Travis’ returns is worth the wait even if it's not quite a true sequel.
By the time Travis Strikes Again comes out on Nintendo Switch, Travis Touchdown’s previous starring role, No More Heroes 2, will be nearly nine years old. It’s been a very long time since the cult classic series from Suda 51 and Grasshopper Manufacture last appeared. The series’ awaited return is no No More Heroes 3, though. Travis Strikes Again is a lot more of a reintroduction of the character and the world in a scaled-back setting, focusing a lot more on side-scrolling or isometric beat-em-up gameplay with bizarre setups and stylistic detours.
The juvenile and meta sense of humor rules the day, as is No More Heroes tradition. Travis is still an assassin as bloodthirsty as ever and the game-within-a-game concept is more charming than it has any right being. The premise kicks off with Travis hiding out in a secluded trailer, avoiding his past life climbing up the ranks of the United Assassins Association. Badman, the father of one of his past victims, attacks him and the pair wind up working together to accrue the Death Balls—six video games from a dark, nefarious never-released console dubbed the Death Drive Mark II. It’s said that when you get all the Death Balls, your greatest desire will be realized, or something to that effect. So begins Travis and Badman’s quest to find these games, play through them, and win the day.
The writing deftly toes the line of being too ridiculous. Lots of jokes are made about the structure of video games, poking fun at tropes like minibosses, palette swaps, and more. A recurring gag also laments the budget restrictions of Travis Strikes Again, which makes some of the corners cut here endearing as opposed to disappointing. A lot of story is handled in a primitive retro visual novel style, dubbed Travis Strikes Back, that can get a little long in the tooth but features some very funny moments. If all this meta humor was the sole thrust, I think the game would fall apart, but everything is peppered by Suda’s weird style. An early level theme of not trusting chain restaurants still rattles around my brain as it’s amusing and also seemingly pointless. Travis Strikes Again does a very good job of reminding me of the bizarre auteur style of Suda’s work; I haven’t played a game that felt like this since No More Heroes 2.
Each of the games-within-a-game play out similarly, with some light universe building setting up the fictional story of the development, usually with some solid jokes paying homage to real gaming history. Each of the six games have different hooks, whether it’s the murder case setup of Life Is Destroy, the mansion exploration of Coffee and Doughnuts, or the racing in Golden Dragon GP. However, the most common gameplay is primarily uniform between all: they are all beat-’em-ups that feel like a slimmed down rendition of the previous No More Heroes entries. Combat is basic, with light and heavy attacks and a dodge, but enough nuance is present to keep it engaging. Skills and special abilities add variety, as you can equip up to four skills that vary from health regeneration to powerful one-shot attacks. On its own, this gameplay wouldn’t hold up over the course of the adventure, but combined with each game’s quirks, the strong writing, and good sense of humor, it all works well, even more so if you have an engaged friend to play the game with in co-op.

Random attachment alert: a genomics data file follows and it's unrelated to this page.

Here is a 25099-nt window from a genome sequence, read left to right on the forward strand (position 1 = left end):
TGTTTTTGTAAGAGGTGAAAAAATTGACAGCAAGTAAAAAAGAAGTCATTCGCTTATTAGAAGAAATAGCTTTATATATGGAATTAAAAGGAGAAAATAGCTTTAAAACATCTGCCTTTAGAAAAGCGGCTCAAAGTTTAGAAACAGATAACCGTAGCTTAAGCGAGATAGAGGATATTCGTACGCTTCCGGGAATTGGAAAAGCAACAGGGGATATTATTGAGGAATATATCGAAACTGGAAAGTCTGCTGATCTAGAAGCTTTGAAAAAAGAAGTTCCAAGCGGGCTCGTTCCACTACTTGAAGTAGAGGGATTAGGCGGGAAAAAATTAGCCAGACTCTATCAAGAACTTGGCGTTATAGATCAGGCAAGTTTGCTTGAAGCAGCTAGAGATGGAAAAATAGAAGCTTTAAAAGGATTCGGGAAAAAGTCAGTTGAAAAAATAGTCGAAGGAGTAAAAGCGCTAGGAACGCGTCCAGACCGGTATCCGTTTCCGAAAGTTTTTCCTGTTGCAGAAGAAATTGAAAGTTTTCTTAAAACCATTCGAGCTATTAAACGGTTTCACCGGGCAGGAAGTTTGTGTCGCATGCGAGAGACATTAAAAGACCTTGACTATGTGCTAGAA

Where it falters is in some of the extraneous twists. It’s thankfully not that long, but the zoomed-out top-down neighborhood exploration segments in the second game Life Is Destroy, well outstay their welcome, especially when a time pressure is added to the last few areas, and it’s often hard to tell what areas can be walked through or not. The isometric camera is occasionally an issue, restricting your view of the action. Also, the platforming never works in any form across the games, but thankfully it’s never that much of a focus.
What struck me throughout the entirety of Travis Strikes Again is that while elements are shallower, the balance between them all is excellent. Each initial runthrough of a game is rarely much longer than an hour, though secrets and unlockables can bring you back for replays. Aspects like the racing mini-game are novel and have the potential to get old fast, but the mini-games never linger that long. The beat-’em-up gameplay truthfully isn’t all that deep, but when it starts to get stale, a puzzle or story beat is usually there to break it up.
Adding more to the whole being greater than the sum of its parts are the various indie game references in the shirts Travis and Badman can wear. My Travis alternated between wearing a SteamWorld Dig 2, Hyper Light Drifter, and The Messenger shirt while I dug the bright blues of Badman in a Bit.Trip Runner shirt. Most of these are window dressing, but the story and gameplay does pay homage to some indies as well as other games from Suda’s past. Truthfully though, I had to look up The Silver Case references to confirm them.
If all goes well, Travis Strikes Again will lead to No More Heroes 3 and Travis Touchdown’s bigger and bolder return to video games. Thankfully, even if it’s a little weird and limited in some respects, Travis Strikes Again is a fun game that makes me excited for the future of the series. Spending time in the punk rock hellscape of No More Heroes isn’t something I thought I’d get to do again. That trip might be through the lens of a bunch of fake video games, but all that does is add a welcome twist to Travis’ escapades and add another quirk to Suda’s legacy.